Liars are at The Showbox at the Market
From this week's Short List:
Centaur Hearts, Oh Man!, Rad Touch
Chop Suey, $6, 8 p.m.
Centaur Hearts are a mystery wrapped in an enigma. They are either so new or so elusive that they seem to exist solely on MySpace. I haven’t found them in any other club listings, so I’m guessing this is one of their first shows, if not their first. Their lone photo is of a guy in an eagle mask. The band’s “general” section only lets you know that the band members are Nick, Barry, and Mike and that they “sound like awesome”; they also claim to be “unfuckwithable” and give you lots of info about centaurs (“These Man-Horse beasts lived in Thessaly, fed on meat and were given to riotous revelries.” Mmm, OK). But a sample of their single posted track, a raging instrumental called “Harpies and Mystics,” is pretty freakin’ sweet. If you are only going to let 59 seconds represent you to the world, you kids have chosen the correct 59 seconds. With Oh Man! and Rad Touch.
-- MA’CHELL DUMA LAVASSAR
Liars, No Age, Past Lives
Showbox at the Market, $15, 8 p.m.
Consider them the antidote for your recent overdose of safe-as-milk indie rock. No Age, the punk duo from Los Angeles, have just enough hipster, Pitchfork, and art-scene cred to make them a success (well, that and they signed with Sub Pop), but they have more in common with the Xeroxed fanzines and SST compilations of yesteryear. At first blush, their style is spastic and charged. But they also possess an airiness suggesting shades of skate-punk and surf-pop. True, 2007 was the year of the indie, but it was obvious all along that everyone harbored secret urges to rock the fuck out. No Age will do just that in 2008. With Liars and Past Lives.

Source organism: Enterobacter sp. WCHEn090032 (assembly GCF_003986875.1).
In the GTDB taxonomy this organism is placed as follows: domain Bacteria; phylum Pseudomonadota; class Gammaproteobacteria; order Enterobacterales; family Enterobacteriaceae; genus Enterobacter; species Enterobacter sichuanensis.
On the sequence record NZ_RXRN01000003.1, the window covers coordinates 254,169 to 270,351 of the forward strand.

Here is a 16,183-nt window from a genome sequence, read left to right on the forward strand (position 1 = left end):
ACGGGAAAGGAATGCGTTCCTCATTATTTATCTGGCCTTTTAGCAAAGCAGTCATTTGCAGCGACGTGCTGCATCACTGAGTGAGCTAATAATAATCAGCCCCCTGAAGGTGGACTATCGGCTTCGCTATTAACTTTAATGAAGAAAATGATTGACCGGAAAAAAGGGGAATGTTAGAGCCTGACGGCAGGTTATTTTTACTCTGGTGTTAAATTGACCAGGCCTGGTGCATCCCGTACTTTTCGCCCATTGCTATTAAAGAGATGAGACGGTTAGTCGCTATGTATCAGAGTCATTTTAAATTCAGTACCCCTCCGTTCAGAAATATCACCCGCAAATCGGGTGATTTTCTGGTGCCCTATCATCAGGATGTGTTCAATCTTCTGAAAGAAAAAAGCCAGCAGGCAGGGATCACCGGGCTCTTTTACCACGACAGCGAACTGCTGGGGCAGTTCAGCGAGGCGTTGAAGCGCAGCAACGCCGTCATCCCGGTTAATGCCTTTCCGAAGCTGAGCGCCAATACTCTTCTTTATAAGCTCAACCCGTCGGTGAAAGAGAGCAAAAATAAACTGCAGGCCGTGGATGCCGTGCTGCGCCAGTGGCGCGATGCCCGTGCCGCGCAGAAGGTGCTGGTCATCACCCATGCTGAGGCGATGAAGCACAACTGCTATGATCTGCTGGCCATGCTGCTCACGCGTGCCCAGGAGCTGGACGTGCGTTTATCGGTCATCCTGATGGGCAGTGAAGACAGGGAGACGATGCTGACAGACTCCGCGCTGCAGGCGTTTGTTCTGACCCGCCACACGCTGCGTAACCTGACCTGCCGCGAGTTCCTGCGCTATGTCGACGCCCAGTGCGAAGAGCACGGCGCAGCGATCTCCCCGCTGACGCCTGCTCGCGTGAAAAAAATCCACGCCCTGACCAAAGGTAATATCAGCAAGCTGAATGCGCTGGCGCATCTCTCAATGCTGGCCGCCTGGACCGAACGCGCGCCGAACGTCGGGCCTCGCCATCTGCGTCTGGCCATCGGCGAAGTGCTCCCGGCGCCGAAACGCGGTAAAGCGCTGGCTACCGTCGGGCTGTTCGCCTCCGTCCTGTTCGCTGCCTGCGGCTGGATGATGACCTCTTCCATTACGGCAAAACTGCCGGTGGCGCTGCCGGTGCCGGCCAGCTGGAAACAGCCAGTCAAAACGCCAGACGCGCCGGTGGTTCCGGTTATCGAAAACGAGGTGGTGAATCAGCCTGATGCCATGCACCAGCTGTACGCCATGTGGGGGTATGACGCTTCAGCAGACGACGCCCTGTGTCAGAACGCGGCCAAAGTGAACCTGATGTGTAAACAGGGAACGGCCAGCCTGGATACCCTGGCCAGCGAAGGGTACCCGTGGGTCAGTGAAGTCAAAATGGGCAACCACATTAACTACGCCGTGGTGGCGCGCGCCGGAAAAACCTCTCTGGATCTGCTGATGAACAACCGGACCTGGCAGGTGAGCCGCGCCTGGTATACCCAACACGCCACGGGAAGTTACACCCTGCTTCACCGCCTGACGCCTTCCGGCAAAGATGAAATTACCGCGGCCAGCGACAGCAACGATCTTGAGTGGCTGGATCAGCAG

-- BRIAN J. BARR
Steve Poltz, Truckee Brothers
Tractor Tavern, $14, 8:30pm
Prior to catching his solo acoustic set at the Triple Door last June, I pretty much thought of fortysomething San Diego singer-songwriter (and former Rugburns frontman) Steve Poltz as simply “that guy who wrote that song for Jewel” (“You Were Meant for Me”). And then I proceeded to be blown away by the depth and excellence of his tunes; his sharp, witty lyrics; his voice—which alternately reminded me of Jeff Tweedy and David Lowery; and his hysterical storytelling and rants (topics included The Office, gay uncles, getting kicked out of a church recital, and American Idol). Poltz is back in town behind two new full-length albums, Traveling and Unraveling, and he may even play “YWMFM,” w hich he introduced last year as “the song that sent my parents on an Alaskan cruise.” With Truckee Brothers.
-- MICHAEL ALAN GOLDBERG
Tim Finn, Miranda Lee Richards
Triple Door Mainstage, $23, 7:30 p.m.
How do Tim Finn’s songs compare to those of his brother Neil, his on-and-off colleague for 30 years through Split Enz, Crowded House, and duo projects? Tim’s music is, um . . . well, there are three modes Neil’s never worked in but Tim has, at least in his Enz days: vaudevillian camp (“My Mistake”), verge-of-tears theatrical emotionalism (“I Hope I Never”), and brittle Eurodisco (“I Don’t Wanna Dance”). See where I’m going with this? It’s hard to think of many other straight artists who’ve as unabashedly or comfortably borrowed (as I read it) a gay sensibility (filmmaker Guy Maddin is one, maybe). Tim’s most recent album, Imaginary Kingdom, though, mostly sets all that aside—except for the emotionalism, as in the nostalgic “Astounding Moon” or the piano-driven, string-cushioned “Winter Light,” because that’s one thing his voice does really well. He often writes songs for himself at the top of his range, and that trembling, vulnerable vocal strain is practically a Tim trademark. Like Neil’s recent Crowded House offering Time on Earth, Imaginary Kingdom’s tone is mostly elegiac, with only a couple of up-tempo numbers; the most fun is “Couldn’t Be Done,” with its loping, effortless, Calypso-style catchiness. With Miranda Lee Richards.
-- GAVIN BORCHERT